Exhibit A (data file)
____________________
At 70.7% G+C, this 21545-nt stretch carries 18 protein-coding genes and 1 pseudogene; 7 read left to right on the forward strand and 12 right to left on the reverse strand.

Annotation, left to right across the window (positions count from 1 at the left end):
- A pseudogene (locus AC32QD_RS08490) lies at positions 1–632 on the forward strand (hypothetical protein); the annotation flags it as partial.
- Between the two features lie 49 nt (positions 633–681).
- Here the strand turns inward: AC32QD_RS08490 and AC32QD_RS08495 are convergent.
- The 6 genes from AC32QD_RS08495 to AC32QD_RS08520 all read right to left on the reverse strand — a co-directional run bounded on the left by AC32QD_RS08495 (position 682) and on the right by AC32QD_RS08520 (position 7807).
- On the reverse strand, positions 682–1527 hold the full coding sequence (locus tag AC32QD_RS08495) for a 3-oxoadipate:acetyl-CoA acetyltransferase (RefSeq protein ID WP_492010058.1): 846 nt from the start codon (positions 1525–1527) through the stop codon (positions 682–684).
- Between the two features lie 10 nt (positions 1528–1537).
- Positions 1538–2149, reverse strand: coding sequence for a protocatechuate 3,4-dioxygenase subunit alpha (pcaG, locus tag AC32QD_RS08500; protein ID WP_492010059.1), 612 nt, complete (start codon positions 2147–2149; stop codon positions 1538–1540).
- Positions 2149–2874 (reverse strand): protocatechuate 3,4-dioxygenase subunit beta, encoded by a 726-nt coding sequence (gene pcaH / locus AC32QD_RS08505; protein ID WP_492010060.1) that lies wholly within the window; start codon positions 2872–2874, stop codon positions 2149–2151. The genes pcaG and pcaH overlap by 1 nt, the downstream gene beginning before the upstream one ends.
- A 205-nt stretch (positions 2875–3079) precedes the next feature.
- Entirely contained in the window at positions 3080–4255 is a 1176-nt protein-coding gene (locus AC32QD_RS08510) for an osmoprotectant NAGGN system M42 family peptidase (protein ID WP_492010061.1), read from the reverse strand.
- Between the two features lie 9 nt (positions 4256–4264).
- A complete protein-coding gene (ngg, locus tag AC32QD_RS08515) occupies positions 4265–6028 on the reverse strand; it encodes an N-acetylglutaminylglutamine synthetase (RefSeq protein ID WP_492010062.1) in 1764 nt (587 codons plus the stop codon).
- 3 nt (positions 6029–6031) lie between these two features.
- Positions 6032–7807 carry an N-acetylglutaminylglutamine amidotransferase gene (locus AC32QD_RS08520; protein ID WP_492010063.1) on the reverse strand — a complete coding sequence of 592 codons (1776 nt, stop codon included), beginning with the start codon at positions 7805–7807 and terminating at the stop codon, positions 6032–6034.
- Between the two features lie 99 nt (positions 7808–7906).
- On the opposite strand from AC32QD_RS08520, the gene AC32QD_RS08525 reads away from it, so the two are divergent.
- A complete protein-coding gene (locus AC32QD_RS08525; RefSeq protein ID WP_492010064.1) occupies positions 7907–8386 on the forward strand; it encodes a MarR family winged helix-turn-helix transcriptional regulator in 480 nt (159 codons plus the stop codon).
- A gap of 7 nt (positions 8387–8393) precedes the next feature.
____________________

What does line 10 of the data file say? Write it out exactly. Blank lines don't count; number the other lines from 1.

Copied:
- Positions 2149–2874 (reverse strand): protocatechuate 3,4-dioxygenase subunit beta, encoded by a 726-nt coding sequence (gene pcaH / locus AC32QD_RS08505; protein ID WP_492010060.1) that lies wholly within the window; start codon positions 2872–2874, stop codon positions 2149–2151. The genes pcaG and pcaH overlap by 1 nt, the downstream gene beginning before the upstream one ends.